Do You Know How Much an Employee Absence Costs?

Before tackling the problem of absenteeism, it is first necessary to measure its extent. Here are some keys to calculating the actual costs related to the absence of an employee.

 Only 36% of companies kept track of their employees’ absences, as can be read in a recent report from Morneau Shepell on absenteeism. This is very little, when you consider all the benefits of putting some numbers on the situation.

First of all, being fully aware of the problem is a good way to convince yourself to take action! Indeed, what organization would accept wasting the equivalent of 5% of its payroll (the estimated loss in private enterprise, according to Morneau Shepell) without flinching? The urgency to take action is felt quickly.

It’s by measuring the problem that it can then be resolved. This is what Kristen Coady explains on the HR firm’s website: “You may not be able to identify people who need support in the form of early intervention or prevention. How do you identify them if you do not have in place a monitoring and management strategy for absences?” To ask the question is to answer it.

Getting the full picture

So, how do you calculate the cost of absenteeism?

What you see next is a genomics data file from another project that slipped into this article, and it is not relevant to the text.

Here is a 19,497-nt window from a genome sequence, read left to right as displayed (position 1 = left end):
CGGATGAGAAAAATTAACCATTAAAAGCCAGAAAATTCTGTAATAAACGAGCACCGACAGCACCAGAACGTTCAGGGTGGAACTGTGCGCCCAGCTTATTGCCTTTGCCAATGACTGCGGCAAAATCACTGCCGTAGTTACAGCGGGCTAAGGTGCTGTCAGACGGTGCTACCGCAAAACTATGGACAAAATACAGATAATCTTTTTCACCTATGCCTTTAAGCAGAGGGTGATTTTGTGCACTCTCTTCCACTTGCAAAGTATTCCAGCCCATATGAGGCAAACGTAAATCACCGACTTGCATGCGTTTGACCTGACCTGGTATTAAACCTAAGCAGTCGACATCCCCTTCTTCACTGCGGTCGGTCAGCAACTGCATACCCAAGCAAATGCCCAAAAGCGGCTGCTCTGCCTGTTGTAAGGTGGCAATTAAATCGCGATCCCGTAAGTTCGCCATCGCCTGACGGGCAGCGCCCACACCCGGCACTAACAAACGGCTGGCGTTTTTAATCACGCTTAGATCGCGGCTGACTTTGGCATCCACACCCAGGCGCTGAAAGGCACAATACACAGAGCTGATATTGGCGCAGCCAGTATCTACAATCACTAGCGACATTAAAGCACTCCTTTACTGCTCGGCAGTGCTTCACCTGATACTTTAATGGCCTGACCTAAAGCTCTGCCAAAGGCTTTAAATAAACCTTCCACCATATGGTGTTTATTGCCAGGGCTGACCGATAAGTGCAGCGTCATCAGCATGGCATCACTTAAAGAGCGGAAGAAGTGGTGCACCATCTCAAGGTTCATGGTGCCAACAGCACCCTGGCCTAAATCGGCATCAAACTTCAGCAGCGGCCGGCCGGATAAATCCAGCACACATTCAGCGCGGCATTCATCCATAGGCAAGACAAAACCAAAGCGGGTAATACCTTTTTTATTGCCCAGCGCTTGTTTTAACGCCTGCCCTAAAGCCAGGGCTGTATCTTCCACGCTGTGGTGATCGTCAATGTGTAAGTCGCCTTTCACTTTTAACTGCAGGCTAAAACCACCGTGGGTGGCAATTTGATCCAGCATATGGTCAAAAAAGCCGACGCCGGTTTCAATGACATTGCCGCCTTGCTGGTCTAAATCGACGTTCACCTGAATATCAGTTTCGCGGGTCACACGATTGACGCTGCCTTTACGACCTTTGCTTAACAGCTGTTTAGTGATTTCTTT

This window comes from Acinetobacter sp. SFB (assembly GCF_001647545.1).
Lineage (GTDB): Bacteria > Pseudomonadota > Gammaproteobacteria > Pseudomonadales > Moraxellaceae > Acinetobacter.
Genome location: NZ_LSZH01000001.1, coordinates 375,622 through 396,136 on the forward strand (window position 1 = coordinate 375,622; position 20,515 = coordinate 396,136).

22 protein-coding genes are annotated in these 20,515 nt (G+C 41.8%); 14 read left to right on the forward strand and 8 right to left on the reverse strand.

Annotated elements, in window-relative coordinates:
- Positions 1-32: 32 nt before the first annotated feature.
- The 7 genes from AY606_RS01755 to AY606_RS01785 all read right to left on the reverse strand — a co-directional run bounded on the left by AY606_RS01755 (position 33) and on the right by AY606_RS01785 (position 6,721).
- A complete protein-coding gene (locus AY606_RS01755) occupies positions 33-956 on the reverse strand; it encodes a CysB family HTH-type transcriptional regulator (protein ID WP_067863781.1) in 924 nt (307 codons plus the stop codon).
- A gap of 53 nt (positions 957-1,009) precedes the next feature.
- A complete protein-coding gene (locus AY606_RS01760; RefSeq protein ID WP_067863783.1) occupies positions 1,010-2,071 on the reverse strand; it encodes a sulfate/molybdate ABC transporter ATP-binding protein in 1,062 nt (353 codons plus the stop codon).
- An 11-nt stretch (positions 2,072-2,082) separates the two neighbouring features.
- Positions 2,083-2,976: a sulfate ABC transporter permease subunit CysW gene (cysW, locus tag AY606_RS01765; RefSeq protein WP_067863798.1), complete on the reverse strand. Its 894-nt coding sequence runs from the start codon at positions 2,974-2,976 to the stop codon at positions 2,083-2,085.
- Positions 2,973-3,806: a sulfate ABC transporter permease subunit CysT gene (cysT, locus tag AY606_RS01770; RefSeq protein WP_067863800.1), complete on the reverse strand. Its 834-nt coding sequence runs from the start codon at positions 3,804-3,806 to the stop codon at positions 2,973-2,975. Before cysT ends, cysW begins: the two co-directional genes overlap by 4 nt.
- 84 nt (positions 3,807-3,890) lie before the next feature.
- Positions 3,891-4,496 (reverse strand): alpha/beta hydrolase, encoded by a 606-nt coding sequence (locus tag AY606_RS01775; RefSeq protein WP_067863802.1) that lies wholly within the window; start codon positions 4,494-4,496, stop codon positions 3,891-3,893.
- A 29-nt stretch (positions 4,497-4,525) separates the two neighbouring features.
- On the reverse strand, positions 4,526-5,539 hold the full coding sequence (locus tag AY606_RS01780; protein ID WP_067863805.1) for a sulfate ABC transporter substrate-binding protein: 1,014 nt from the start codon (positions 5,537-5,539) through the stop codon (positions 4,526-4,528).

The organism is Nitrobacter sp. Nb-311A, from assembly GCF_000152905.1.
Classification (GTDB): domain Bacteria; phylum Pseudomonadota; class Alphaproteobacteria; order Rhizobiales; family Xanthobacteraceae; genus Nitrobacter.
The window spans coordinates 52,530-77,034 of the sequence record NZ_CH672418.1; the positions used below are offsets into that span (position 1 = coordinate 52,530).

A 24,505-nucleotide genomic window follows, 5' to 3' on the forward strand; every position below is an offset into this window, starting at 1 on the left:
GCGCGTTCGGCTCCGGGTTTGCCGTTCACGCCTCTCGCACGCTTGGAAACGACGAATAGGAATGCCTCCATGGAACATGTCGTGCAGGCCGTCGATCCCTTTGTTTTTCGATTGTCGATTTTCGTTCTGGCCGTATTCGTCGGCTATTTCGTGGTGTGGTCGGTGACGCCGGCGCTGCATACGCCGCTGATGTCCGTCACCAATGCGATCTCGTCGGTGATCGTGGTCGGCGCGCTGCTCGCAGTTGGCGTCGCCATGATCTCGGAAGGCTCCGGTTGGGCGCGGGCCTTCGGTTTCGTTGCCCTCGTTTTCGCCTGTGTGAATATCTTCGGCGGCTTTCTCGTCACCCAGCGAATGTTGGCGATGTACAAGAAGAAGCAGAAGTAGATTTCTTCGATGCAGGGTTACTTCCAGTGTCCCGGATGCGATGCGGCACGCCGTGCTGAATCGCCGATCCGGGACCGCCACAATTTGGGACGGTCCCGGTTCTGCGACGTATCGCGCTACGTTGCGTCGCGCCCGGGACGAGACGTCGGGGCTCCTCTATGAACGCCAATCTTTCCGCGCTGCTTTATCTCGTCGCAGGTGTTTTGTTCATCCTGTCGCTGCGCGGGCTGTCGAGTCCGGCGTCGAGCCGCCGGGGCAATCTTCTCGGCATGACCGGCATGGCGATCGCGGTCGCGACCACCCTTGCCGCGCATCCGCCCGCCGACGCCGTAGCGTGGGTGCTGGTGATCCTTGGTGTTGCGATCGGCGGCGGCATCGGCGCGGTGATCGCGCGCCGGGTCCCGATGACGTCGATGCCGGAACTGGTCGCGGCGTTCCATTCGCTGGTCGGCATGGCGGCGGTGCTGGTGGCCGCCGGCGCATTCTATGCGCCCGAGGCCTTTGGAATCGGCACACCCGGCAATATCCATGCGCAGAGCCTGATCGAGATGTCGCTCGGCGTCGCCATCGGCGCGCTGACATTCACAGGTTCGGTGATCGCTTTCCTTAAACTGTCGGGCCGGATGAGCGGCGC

The “easy” part of the calculation is the direct costs: the salary of the absent employee, the overtime hours paid to employees called to make up time, as well as the insurance premiums and costs related to absences for long or short-term disability, and the resulting administrative costs.

Then the indirect costs must be taken into account, which are sometimes overlooked. These losses are less obvious at first glance, and above all they tend to fluctuate from one industry to another.

Here we are talking about the costs of replacing labour (recruitment, training and integration of a new employee), management costs (the work done by managers to compensate for absences), reduced productivity (tasks postponed due to an absence) and penalties related to delivery of service which is below expectations and agreements agreed with customers.

Finally, a “psychological” cost can be added, which reflects the reduced morale of the troops.

Hard to take stock when poorly equipped

This calculation, it must be understood, is not simple. That’s why the authors of the Morneau Shepell report caution companies of the risk of using “outdated technology and systems” for management of absences. “The task is simply too arduous,” they argue.

Their solution is “Using technology flexibly” and, if applicable, “outsourcing parts of your solutions to obtain the latest functionality at an affordable price.”

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